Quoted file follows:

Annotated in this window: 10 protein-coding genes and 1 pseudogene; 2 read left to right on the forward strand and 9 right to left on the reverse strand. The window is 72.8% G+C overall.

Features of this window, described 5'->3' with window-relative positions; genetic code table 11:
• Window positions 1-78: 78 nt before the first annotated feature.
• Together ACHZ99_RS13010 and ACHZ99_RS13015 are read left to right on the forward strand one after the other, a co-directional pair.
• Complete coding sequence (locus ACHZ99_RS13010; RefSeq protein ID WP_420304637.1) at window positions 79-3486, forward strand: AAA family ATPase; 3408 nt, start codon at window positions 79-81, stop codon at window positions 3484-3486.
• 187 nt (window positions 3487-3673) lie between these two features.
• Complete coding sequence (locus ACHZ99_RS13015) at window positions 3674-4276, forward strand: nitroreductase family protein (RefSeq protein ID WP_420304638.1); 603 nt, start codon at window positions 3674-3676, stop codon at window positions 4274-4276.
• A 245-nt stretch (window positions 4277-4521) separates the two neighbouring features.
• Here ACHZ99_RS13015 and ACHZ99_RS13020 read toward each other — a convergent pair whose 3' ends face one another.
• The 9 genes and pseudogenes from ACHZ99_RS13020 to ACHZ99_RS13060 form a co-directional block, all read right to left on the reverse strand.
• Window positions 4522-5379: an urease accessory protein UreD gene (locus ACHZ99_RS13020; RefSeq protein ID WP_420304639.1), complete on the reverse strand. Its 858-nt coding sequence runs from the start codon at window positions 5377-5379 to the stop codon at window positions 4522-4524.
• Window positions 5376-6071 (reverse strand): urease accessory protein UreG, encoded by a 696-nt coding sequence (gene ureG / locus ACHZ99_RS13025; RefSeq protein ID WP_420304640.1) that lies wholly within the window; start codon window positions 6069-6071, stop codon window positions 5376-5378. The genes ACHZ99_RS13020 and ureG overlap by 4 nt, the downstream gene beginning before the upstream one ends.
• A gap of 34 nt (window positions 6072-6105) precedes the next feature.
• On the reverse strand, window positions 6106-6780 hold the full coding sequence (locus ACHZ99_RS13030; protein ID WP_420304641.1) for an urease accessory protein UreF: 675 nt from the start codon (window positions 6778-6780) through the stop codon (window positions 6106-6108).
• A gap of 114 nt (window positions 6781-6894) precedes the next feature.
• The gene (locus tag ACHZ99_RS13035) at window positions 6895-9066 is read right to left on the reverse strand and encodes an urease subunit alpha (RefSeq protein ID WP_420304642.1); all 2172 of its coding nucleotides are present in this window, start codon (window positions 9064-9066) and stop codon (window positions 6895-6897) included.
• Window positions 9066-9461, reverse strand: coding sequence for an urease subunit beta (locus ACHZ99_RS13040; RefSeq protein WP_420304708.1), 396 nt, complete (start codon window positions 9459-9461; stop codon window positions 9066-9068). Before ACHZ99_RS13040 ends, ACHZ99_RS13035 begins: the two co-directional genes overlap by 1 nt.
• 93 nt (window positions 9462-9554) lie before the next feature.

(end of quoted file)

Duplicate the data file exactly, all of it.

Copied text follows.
Annotated in this window: 10 protein-coding genes and 1 pseudogene; 2 read left to right on the forward strand and 9 right to left on the reverse strand. The window is 72.8% G+C overall.

Features of this window, described 5'->3' with window-relative positions; genetic code table 11:
• Window positions 1-78: 78 nt before the first annotated feature.
• Together ACHZ99_RS13010 and ACHZ99_RS13015 are read left to right on the forward strand one after the other, a co-directional pair.
• Complete coding sequence (locus ACHZ99_RS13010; RefSeq protein ID WP_420304637.1) at window positions 79-3486, forward strand: AAA family ATPase; 3408 nt, start codon at window positions 79-81, stop codon at window positions 3484-3486.
• 187 nt (window positions 3487-3673) lie between these two features.
• Complete coding sequence (locus ACHZ99_RS13015) at window positions 3674-4276, forward strand: nitroreductase family protein (RefSeq protein ID WP_420304638.1); 603 nt, start codon at window positions 3674-3676, stop codon at window positions 4274-4276.
• A 245-nt stretch (window positions 4277-4521) separates the two neighbouring features.
• Here ACHZ99_RS13015 and ACHZ99_RS13020 read toward each other — a convergent pair whose 3' ends face one another.
• The 9 genes and pseudogenes from ACHZ99_RS13020 to ACHZ99_RS13060 form a co-directional block, all read right to left on the reverse strand.
• Window positions 4522-5379: an urease accessory protein UreD gene (locus ACHZ99_RS13020; RefSeq protein ID WP_420304639.1), complete on the reverse strand. Its 858-nt coding sequence runs from the start codon at window positions 5377-5379 to the stop codon at window positions 4522-4524.
• Window positions 5376-6071 (reverse strand): urease accessory protein UreG, encoded by a 696-nt coding sequence (gene ureG / locus ACHZ99_RS13025; RefSeq protein ID WP_420304640.1) that lies wholly within the window; start codon window positions 6069-6071, stop codon window positions 5376-5378. The genes ACHZ99_RS13020 and ureG overlap by 4 nt, the downstream gene beginning before the upstream one ends.
• A gap of 34 nt (window positions 6072-6105) precedes the next feature.
• On the reverse strand, window positions 6106-6780 hold the full coding sequence (locus ACHZ99_RS13030; protein ID WP_420304641.1) for an urease accessory protein UreF: 675 nt from the start codon (window positions 6778-6780) through the stop codon (window positions 6106-6108).
• A gap of 114 nt (window positions 6781-6894) precedes the next feature.
• The gene (locus tag ACHZ99_RS13035) at window positions 6895-9066 is read right to left on the reverse strand and encodes an urease subunit alpha (RefSeq protein ID WP_420304642.1); all 2172 of its coding nucleotides are present in this window, start codon (window positions 9064-9066) and stop codon (window positions 6895-6897) included.
• Window positions 9066-9461, reverse strand: coding sequence for an urease subunit beta (locus ACHZ99_RS13040; RefSeq protein WP_420304708.1), 396 nt, complete (start codon window positions 9459-9461; stop codon window positions 9066-9068). Before ACHZ99_RS13040 ends, ACHZ99_RS13035 begins: the two co-directional genes overlap by 1 nt.
• 93 nt (window positions 9462-9554) lie before the next feature.